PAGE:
Mango Shrikhand Tarts

IMG_5336Mango Shrikhand tarts are not new on this blog…in fact this little dessert was one of the first things I wrote about when we started the blog! But what makes this post special is a little upgrade on the moulds that I used to make the tarts.

When we were in Mumbai earlier this year, I chanced upon a little hole in the wall bakery shop at Santacruz market, where a couple of guys were sitting and moulding aluminum sheets and strips into cake and tart rings of all shapes and sizes. Intrigued, I started looking around at the different moulds on display and asked if they had any baking tins shaped like a mango. I had been on the lookout for a mango or paisley shaped tin for a while and where better to look for one than in Mumbai! One of the guys rummaged in a drawer and held up a tiny cookie cutter in a mango shape!! Delighted I asked if they would be able to create a larger size for me and after some drawings to finalize the size and much haggling over the price, I managed to acquire these beautiful mango-shaped tart moulds 🙂

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I knew it would be tricky to fold the pastry into this shape, but after a couple of attempts I managed to successfully produce the tarts. For the filling, the base of the tart has white chocolate ganache flavoured lightly with saffron, cardamom and a pinch of sea salt (yes, you read that right….helps balance the sweetness!). I used to earlier put dark chocolate ganache at the bottom but felt it competed too much with the yoghurt, so this time I replaced it with white chocolate ganache. The shrikhand is made with hung yoghurt mixed with Alphonso mango pulp and flavoured with saffron, cardamom, a pinch of nutmeg and some sugar. And finally decorated with pistachio powder and some pomelo (inspired by the mango pomelo sago dessert from Hong Kong)

The Marathi and Bengali yoghurt-based desserts, like shrikhand and bhapa doi go down well with our guests, especially our non-Indian guests, because no one expects yoghurt-based desserts to taste so good and they’re much lighter to eat as compared to many other Indian desserts! Especially after the full-on meal we serve 😉

At the request of a reader, I am adding the recipe to the post. I’ve tried to be precise with my measurements, but invariably I do play around with the flavours when cooking. So feel free to adapt the sweetness or amount of mango or spices depending on your personal taste. Hope you have fun making these! 🙂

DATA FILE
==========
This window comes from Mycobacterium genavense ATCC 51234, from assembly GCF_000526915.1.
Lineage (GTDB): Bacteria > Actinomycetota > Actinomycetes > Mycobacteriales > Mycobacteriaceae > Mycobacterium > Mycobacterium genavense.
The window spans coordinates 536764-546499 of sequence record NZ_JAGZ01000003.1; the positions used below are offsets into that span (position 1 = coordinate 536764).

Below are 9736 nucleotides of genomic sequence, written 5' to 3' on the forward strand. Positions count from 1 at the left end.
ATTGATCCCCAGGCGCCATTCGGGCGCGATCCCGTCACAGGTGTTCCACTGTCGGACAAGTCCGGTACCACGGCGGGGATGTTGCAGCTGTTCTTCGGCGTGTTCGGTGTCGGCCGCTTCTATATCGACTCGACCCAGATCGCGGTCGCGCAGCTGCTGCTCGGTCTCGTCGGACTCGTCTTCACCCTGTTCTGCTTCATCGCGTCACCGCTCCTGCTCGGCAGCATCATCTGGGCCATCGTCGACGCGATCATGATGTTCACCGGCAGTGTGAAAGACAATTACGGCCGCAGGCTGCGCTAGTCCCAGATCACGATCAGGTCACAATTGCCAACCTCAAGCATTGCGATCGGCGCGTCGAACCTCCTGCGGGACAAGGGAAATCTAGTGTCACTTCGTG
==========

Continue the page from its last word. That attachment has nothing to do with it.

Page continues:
MANGO SHRIKHAND TARTS  

  • Mango Shrikhand
    • 250ml greek yoghurt, chilled
    • 3 Alphonso mangoes, cut and pureed
    • 1 ½ tsp nutmeg powder
    • 1 ½ tsp cardamom powder
    • 8-10 strands of saffron
    • 2 tbsp milk (to soak saffron)
    • 1/3rd cup chopped pistachios (for garnish)
  • Pastry
    • 100g plain flour
    • 60g butter
    • 20g icing sugar
    • 1 egg yolk
    • Pinch salt
    • 2 tsp cold water
    • ½ tsp cardamom powder
    • ¼ tsp nutmeg
  • White chocolate ganache
    • 50 g white chocolate
    • 25g cream
    • pinch of salt, pinch of nutmeg/mace, pinch of cardamom

For the shrikhand:

Place the yoghurt in a muslin cloth. Tie the cloth to create a knot over the yoghurt and place in a colander over a bowl to allow the whey to strain. Warm the milk and put the saffron strands into it to release the colour and flavour. Peel the mangoes. Cut the flesh in large chunks and put it in a blender to make a smooth puree. Untie the muslin and scrape the yoghurt cream into a bowl. Gradually add the mango puree into the yoghurt. Add the cardamom powder, nutmeg powder and milk with saffron. Whisk the mixture till creamy. Adjust mango and spices for taste & add a little sugar if needed. Pour the shrikhand into a piping bag and keep in the fridge (or freezer to chill faster)

For the pastry:

In a bowl, add the flour. Make a well and add the butter, icing sugar, salt and spices. Mix to incorporate the butter till the mixture becomes crumbly. Add the egg and water to form a dough. Turn the dough onto the counter and using a little extra flour, knead 3-4 times to bring the pastry dough together. Place the dough in cling wrap, flatten it and chill it for an hour. After it has chilled, take the dough out and let it stand for 5 mins. Depending on the tart tins you are using, divide the dough into appropriately sized balls and roll out the pasty to a size larger than the pastry tin. Place the pastry into the tin and using your fingers press it gently into the tin all around and on the base. Using the rolling pin, roll over the top of the tin to cut out the extra pastry. Once done, press the pastry on the sides to raise the dough slightly over the surface. This is to account for some shrinkage as the pastry cooks. Prick the base of the pastry with a fork and place the lined pastry tins back in the fridge for 20 -30 mins. Pre-heat the oven at 180°C (Gas 3). Remove the pastry tins from the fridge, line them with baking paper/aluminium foil and place baking beans/rice/beans. Blind bake for 10 mins. Then remove the baking paper/foil and bake them for 5 minutes to let the pastry get some colour. Remove from the oven and let the pastry cool down. Once cool, remove it from the tin.